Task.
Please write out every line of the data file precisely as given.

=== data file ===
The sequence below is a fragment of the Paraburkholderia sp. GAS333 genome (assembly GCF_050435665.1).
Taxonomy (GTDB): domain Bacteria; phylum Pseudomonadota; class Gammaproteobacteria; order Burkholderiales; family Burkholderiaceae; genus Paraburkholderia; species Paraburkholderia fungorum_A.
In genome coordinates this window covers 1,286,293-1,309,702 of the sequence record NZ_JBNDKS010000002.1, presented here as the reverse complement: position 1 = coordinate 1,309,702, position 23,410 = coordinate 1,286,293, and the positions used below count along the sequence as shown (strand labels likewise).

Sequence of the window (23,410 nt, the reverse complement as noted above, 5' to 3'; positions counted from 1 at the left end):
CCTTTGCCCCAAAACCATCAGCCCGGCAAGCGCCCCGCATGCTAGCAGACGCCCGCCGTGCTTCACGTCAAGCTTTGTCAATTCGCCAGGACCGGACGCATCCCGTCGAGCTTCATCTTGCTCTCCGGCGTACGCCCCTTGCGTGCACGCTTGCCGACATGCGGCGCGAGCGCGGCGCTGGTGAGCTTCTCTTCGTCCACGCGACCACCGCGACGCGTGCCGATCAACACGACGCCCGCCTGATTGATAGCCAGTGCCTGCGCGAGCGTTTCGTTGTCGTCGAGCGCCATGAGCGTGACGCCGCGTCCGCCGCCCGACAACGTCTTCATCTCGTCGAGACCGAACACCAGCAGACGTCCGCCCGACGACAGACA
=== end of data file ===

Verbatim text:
The sequence below is a fragment of the Paraburkholderia sp. GAS333 genome (assembly GCF_050435665.1).
Taxonomy (GTDB): domain Bacteria; phylum Pseudomonadota; class Gammaproteobacteria; order Burkholderiales; family Burkholderiaceae; genus Paraburkholderia; species Paraburkholderia fungorum_A.
In genome coordinates this window covers 1,286,293-1,309,702 of the sequence record NZ_JBNDKS010000002.1, presented here as the reverse complement: position 1 = coordinate 1,309,702, position 23,410 = coordinate 1,286,293, and the positions used below count along the sequence as shown (strand labels likewise).

Sequence of the window (23,410 nt, the reverse complement as noted above, 5' to 3'; positions counted from 1 at the left end):
CCTTTGCCCCAAAACCATCAGCCCGGCAAGCGCCCCGCATGCTAGCAGACGCCCGCCGTGCTTCACGTCAAGCTTTGTCAATTCGCCAGGACCGGACGCATCCCGTCGAGCTTCATCTTGCTCTCCGGCGTACGCCCCTTGCGTGCACGCTTGCCGACATGCGGCGCGAGCGCGGCGCTGGTGAGCTTCTCTTCGTCCACGCGACCACCGCGACGCGTGCCGATCAACACGACGCCCGCCTGATTGATAGCCAGTGCCTGCGCGAGCGTTTCGTTGTCGTCGAGCGCCATGAGCGTGACGCCGCGTCCGCCGCCCGACAACGTCTTCATCTCGTCGAGACCGAACACCAGCAGACGTCCGCCCGACGACAGACA